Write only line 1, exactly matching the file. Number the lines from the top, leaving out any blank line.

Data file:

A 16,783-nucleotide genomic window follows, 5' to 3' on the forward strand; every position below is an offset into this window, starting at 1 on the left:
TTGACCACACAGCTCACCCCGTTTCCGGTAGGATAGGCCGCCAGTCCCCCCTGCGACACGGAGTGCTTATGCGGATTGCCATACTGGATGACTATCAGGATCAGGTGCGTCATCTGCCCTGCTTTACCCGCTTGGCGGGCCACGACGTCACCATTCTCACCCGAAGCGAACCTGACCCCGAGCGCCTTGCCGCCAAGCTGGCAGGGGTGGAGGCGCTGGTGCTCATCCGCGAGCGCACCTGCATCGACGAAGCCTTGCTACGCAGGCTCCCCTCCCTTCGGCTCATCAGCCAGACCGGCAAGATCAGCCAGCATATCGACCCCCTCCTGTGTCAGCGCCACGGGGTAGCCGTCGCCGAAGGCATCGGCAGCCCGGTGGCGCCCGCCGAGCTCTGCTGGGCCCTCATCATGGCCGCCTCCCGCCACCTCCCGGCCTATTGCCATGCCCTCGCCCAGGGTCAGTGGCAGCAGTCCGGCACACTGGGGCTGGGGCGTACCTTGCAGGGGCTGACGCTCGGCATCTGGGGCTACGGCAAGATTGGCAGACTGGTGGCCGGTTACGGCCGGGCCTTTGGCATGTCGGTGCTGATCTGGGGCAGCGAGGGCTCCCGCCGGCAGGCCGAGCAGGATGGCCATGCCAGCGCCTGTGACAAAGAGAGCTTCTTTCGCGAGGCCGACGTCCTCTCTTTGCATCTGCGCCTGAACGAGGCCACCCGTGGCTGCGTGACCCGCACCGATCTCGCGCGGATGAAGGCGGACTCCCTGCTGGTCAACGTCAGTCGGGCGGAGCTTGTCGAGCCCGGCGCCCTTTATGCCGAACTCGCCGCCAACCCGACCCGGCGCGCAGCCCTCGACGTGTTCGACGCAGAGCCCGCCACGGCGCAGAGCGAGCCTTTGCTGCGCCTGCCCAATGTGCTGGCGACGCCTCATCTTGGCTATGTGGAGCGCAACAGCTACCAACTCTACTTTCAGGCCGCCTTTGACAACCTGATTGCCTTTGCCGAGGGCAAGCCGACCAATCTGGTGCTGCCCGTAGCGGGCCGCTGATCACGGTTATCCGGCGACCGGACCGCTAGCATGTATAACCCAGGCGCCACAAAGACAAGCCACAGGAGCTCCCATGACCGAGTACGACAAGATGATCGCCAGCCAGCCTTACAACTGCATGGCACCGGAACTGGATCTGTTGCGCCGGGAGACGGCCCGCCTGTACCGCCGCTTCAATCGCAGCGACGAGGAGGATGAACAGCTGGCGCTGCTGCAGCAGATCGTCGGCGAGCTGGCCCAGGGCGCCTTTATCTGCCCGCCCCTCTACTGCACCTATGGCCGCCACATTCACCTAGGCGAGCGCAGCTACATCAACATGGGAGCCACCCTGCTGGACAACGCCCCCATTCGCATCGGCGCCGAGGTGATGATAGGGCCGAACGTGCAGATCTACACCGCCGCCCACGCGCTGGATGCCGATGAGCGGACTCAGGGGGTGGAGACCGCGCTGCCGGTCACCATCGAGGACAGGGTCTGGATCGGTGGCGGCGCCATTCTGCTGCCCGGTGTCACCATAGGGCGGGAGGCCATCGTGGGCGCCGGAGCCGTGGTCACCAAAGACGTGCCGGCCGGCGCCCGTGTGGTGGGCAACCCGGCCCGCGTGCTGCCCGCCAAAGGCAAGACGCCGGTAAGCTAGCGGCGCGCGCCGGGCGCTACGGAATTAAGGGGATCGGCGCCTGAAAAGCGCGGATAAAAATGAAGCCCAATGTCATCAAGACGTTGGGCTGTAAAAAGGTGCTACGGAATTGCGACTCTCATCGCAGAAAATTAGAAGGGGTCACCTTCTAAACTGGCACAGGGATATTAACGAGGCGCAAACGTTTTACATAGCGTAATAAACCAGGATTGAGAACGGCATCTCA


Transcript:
A 16,783-nucleotide genomic window follows, 5' to 3' on the forward strand; every position below is an offset into this window, starting at 1 on the left: